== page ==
Having fallen by 38% in 2015, BHP Billiton Limited (ASX: BHP) has made a strong comeback in 2016. Its shares have risen by 29% year-to-date to above $23. That’s ahead of resources peers Rio Tinto Limited (ASX: RIO) and Woodside Petroleum Limited (ASX: WPL). They are up by 16% and 2% respectively in 2016.

But in my view, BHP Billiton could endure a difficult period over the medium term.

Bearish forecasts

A key reason for BHP’s uncertain future is a bearish outlook for iron ore. The steelmaking ingredient hit a high of over US$60 per tonne this year but has since pulled back to below US$55 per tonne. This is despite China’s imports of iron ore increasing in September to 82.5 million tonnes. That’s 2.5% higher than August’s level and shows there is little sign of a slowdown in demand from the world’s largest importer of iron ore.

However, the iron ore price is likely to fall as China trims its steel market overcapacity. Alongside restrictions on the property market, this should cause demand for steel (and iron ore) to fall. In tandem with demand side challenges, iron ore is set to experience a rise in supply in 2017 and 2018.

The world’s largest iron ore producer, Vale, is on track to commence production from its S11D project in January. This could see an additional 90 million metric tons of iron ore shipped per year. Further, the Roy Hill mine is expected to add 56 million tons to global supply. This mix of reduced demand and increased supply of iron ore could cause BHP Billiton’s financial performance to worsen.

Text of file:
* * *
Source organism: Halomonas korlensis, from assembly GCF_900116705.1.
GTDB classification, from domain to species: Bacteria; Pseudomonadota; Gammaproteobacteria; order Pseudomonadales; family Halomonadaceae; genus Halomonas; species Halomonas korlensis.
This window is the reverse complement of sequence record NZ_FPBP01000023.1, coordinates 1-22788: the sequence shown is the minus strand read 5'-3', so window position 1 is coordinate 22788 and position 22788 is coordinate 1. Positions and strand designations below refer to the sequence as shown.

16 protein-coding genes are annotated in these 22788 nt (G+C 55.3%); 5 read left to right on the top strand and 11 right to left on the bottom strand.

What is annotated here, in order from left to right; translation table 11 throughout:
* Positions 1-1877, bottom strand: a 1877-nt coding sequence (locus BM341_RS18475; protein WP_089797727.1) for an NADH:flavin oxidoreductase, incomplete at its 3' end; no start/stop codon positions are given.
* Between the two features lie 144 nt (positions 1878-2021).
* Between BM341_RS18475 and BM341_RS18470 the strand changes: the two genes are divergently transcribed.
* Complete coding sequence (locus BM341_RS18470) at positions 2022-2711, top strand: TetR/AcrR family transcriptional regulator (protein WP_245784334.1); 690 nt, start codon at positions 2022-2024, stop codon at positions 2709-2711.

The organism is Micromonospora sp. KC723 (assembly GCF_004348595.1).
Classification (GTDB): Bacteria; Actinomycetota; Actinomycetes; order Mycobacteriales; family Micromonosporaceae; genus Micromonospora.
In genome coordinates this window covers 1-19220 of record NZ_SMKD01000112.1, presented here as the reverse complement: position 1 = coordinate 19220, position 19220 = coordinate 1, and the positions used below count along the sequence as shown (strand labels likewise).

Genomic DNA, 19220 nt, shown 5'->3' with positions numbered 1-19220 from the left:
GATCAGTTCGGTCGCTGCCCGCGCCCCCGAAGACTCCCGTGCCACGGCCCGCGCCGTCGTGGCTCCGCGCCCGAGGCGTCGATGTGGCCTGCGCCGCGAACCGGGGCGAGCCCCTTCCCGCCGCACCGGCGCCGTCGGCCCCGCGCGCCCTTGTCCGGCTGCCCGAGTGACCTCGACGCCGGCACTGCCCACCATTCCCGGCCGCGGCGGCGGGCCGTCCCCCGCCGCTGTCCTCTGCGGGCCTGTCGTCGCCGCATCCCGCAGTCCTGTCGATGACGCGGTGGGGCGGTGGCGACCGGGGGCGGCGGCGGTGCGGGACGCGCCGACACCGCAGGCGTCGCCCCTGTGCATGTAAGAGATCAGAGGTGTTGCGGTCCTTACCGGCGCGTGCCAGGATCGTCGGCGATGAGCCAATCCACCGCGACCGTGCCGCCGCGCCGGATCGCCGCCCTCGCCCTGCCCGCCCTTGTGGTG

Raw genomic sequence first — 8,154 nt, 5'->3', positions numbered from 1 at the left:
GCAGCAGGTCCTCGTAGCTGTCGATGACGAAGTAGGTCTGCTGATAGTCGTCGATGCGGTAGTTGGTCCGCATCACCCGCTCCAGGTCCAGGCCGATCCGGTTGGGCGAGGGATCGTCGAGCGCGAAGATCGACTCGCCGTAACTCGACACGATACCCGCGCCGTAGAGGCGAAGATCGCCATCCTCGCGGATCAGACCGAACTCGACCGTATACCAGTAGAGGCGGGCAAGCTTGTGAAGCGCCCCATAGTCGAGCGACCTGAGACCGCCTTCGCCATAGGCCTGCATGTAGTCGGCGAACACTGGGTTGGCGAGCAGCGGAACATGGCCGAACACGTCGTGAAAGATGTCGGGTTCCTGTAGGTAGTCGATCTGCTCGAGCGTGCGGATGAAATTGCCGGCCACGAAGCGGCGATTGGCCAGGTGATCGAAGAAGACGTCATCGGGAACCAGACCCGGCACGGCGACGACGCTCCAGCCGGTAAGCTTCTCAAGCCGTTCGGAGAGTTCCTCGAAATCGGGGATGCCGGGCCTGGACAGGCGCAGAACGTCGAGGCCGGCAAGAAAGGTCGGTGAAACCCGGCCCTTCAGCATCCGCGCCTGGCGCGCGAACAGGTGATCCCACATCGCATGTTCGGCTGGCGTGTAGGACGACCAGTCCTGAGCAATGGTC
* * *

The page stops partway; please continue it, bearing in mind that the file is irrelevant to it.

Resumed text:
Diversity

One of BHP’s main appeals versus its resources peers is its diversity. However, the outlook for oil means that diversity may not reduce BHP’s overall risk profile. Even though OPEC has agreed to cut production by upwards of 700,000 barrels of oil per day (bopd), the details of the agreement have not been finalised. While the price of oil may be supported until the end of November, there is the potential for a fall if OPEC cannot decide which members will cut production and by how much.

Similarly, the outlook for the copper price is so bearish that the world’s largest copper miner, Codelco, has cut its investment programme. Its 5-year US$25 billion investment plans have been reduced by a further US$2.25 billion. Codelco has called the current copper price outlook as the worst crisis since the company was created in 1976. In my view, further price falls cannot be ruled out and they would hurt BHP’s financial performance.

Looking ahead

As well as a challenging outlook for BHP’s three main divisions (iron ore, oil and copper), the company’s shares lack a margin of safety. BHP sports a P/E ratio of 27 using the 2017 financial year’s forecasts. This compares to a P/E for the materials sector of 12.6. Therefore, I believe that BHP’s share price gains thus far in 2016 are unlikely to be repeated in future.

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Motley Fool contributor Robert Stephens has no position in any stocks mentioned. The Motley Fool Australia has no position in any of the stocks mentioned. We Fools may not all hold the same opinions, but we all believe that considering a diverse range of insights makes us better investors. The Motley Fool has a disclosure policy. This article contains general investment advice only (under AFSL 400691). Authorised by Bruce Jackson.